1960 is one of my favorite games. Try it if you get the chance. 4-5 hours in Twilight Struggle? Wow, that is a long time. My first game of that took about three hours, but me and my wife usually get to AR10 in a shade over 90 minutes (meaning 90 - 95.) To me Twilight Struggle plays faster, but perhaps my mileage varies.

htjester wrote:
Well, you clearly can play CDGs at a good pace. How do you manage that in TS?


My wife and I get really into the game and the mechanics are simple enough to allow for speedy gameplay. The only choices for cards are event, ops, coup, and realignment. And depending the DEFCON level, two of those may not be an option at the given time.

htjester wrote:
Why do you think Labyrinth slows you and your gaming buddies down? I get the impression you spend a lot of time considering two-card play combinations.


It may be unfamiliarity with the deck, but it is also that there are a lot more options in Labryinth that a player can take. The game has more depth and it has been translating into a longer playtime.

htjester wrote:
In my experience that is a reason Labyrinth plays faster than TS. There are four to five rounds per turn in Labyrinth versus seven or eight in TS, plus the Headline News round. And a one-deck game of Labyrinth is seven turns versus TS's ten.


Well the two-card play in my experience does not necessarily speed up turns, it just allocates the time spent for a turn differently.

htjester wrote:
Indeed, baffling to me how your duration experience differs so much from mine.


It is weird. As I said it may be deck familiarity as I am very familiar with both Twilight Struggle and 1960 and have played both a ton of times. I may speed up with Labrinth eventually, but I was just wondering what the experienc eof others was. If you get the chance, I would appreicate if you could try the variant as you experience would be valuable.
 
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Tim K
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harlemsushi wrote:
So what is the net effect of all of these balance-wise? Would they in effect cancel each other out?


I thought I said that your proposed variant impacts many, many, cards and it's difficult to assess the affect on play balance without playing the variant.

harlemsushi wrote:
htjester wrote:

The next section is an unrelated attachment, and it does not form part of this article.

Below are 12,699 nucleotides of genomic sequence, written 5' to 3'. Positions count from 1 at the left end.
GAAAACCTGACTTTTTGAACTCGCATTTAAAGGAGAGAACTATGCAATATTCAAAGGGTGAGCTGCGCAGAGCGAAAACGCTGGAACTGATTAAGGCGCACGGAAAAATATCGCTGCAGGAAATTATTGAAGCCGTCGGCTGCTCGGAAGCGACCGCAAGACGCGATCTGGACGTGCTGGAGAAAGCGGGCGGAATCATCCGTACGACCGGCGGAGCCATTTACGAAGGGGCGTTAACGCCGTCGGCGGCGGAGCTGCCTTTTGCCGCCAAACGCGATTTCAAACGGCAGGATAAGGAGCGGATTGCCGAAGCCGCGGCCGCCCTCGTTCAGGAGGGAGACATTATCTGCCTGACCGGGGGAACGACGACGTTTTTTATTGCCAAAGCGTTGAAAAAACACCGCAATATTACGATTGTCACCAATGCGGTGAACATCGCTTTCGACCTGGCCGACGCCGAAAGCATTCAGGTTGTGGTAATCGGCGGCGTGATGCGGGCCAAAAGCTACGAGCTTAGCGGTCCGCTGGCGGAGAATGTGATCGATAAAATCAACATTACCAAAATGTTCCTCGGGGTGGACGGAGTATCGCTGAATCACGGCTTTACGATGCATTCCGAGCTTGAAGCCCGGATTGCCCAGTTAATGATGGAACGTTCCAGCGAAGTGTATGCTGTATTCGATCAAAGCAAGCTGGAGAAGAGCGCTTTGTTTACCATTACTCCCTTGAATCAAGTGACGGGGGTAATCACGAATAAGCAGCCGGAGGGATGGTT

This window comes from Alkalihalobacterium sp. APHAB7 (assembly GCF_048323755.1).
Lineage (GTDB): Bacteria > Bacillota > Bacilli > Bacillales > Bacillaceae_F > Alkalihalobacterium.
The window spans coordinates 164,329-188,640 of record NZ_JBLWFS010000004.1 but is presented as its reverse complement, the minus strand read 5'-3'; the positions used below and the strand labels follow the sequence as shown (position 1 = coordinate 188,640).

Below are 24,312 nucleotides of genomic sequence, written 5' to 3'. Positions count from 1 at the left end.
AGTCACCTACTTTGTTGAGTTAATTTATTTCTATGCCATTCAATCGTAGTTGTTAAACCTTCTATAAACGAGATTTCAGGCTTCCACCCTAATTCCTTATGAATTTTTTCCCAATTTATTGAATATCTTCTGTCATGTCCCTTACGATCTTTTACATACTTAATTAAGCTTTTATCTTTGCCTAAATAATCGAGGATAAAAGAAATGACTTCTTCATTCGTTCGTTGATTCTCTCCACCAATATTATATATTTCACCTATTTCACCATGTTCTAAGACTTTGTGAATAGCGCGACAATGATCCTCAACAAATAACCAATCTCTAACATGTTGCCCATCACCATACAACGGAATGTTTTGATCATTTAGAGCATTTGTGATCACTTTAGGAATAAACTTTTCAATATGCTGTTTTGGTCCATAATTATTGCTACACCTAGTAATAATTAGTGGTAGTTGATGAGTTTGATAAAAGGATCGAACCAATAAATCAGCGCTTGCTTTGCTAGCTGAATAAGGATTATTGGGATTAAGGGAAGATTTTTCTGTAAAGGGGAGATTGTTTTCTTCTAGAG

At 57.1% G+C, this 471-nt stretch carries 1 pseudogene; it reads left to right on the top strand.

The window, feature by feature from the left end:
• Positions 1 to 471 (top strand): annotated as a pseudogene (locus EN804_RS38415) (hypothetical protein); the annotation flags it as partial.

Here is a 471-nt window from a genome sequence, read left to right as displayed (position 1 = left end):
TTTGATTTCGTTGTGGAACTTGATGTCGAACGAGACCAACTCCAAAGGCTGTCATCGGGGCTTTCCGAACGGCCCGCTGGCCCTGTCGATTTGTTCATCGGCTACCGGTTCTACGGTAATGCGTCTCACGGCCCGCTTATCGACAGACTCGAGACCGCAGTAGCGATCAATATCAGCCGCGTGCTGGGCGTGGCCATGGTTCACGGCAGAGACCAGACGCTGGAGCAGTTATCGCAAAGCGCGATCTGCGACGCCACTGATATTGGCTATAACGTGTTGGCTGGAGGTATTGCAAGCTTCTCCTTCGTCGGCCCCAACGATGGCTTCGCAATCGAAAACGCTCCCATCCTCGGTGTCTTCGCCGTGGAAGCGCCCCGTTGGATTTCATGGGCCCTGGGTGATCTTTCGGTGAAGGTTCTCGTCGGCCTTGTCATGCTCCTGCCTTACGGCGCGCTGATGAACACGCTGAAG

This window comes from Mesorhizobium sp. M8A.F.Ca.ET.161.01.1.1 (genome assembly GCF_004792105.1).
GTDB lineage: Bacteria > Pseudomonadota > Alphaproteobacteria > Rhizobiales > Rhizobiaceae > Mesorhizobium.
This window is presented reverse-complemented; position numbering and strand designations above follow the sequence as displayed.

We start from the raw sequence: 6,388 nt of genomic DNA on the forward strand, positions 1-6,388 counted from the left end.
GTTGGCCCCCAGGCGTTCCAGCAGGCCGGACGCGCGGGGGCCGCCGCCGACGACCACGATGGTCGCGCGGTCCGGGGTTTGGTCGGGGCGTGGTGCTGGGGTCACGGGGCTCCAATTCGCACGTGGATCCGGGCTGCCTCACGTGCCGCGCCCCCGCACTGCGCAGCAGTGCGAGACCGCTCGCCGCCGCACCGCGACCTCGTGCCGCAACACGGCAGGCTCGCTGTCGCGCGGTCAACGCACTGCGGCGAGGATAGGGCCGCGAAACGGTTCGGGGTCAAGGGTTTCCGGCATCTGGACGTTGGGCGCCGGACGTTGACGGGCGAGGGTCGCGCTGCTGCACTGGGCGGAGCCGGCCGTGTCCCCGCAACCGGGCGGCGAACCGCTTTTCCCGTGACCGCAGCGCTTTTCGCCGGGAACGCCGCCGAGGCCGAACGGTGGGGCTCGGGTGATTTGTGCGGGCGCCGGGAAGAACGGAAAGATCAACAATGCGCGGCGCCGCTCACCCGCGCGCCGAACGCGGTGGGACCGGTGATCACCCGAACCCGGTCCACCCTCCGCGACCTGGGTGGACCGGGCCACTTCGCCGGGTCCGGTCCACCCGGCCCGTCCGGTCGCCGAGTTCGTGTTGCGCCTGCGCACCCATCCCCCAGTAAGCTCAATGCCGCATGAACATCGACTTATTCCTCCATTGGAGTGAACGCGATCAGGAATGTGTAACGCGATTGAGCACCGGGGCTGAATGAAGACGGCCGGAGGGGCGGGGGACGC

Hopefully the above examples give you some idea of what I mean about impacting the psychology of play.


To be honest, I'm still not sure what you mean by the term. Those were examples of how it would affect balance. At least that is the question I asked. Are you saying that the terms balance and psychology of play are the same thing?


No. The rules as written create a certain mindset - constant vigilance regarding Martyrdom Operations, the premium importance of keeping the Jihadists from having a successful Major Jihad in Pakistan, being wary of Saddam's ability to immediately fill the Jihadist coffers, stuff like that. The variant impacts the mindset for these things and many others.

harlemsushi wrote:
If you wouldn't mind giving the variant a try I would love to hear your opinion on gameplay.


No thanks, I leave that exercise to you and others. I'm open-minded to house rules, but only when I think they address shortcomings. Labyrinth is one of my favorites games. All the variant would do is muck with one of my favorite games.

harlemsushi wrote:
htjester wrote:
Wait, the combined scenario of WoT and Awakening is once through each deck. There's little point in removing all played events; it won't speed play, just muck with the effectiveness of the OPS events.


Even if you are playing a game with more than one deck?


I think the one scenario in the expansion that uses both decks goes through each deck once.
 
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wendigo song
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htjester wrote:
I thought I said that your proposed variant impacts many, many, cards and it's difficult to assess the affect on play balance without playing the variant.


I thought what you said was: "This would vastly change the game." I was under the impression you were attempting to answer to what degree that would be. When you began stating various issues it might have, my questions became what would the net affect be balance-wise and whether or not these issues would cancel each other out if they affected both parties evenly. If you are stating that the change is so great that you cannot assess what the variant would do, then that is fine. I'm just looking for an opinion.

htjester wrote:
No. The rules as written create a certain mindset - constant vigilance regarding Martyrdom Operations, the premium importance of keeping the Jihadists from having a successful Major Jihad in Pakistan, being wary of Saddam's ability to immediately fill the Jihadist coffers, stuff like that. The variant impacts the mindset for these things and many others.


So you are saying that it changes the core strategy. Right?

htjester wrote:
No thanks, I leave that exercise to you and others. I'm open-minded to house rules, but only when I think they address shortcomings. Labyrinth is one of my favorites games. All the variant would do is muck with one of my favorite games.


You are under no obligation to play the game in a way you do not enjoy, I just figured I'd ask since your experience with the game would offer a unique perspective.

harlemsushi wrote:
I think the one scenario in the expansion that uses both decks goes through each deck once.


I think I may just have to bite the bullet and try them both. Familiarity with the deck will probably speed things up. If you ever do get a hankering to try something new just for giggles, please do and let me know what your experience is. Thanks for taking the time to answer my questions.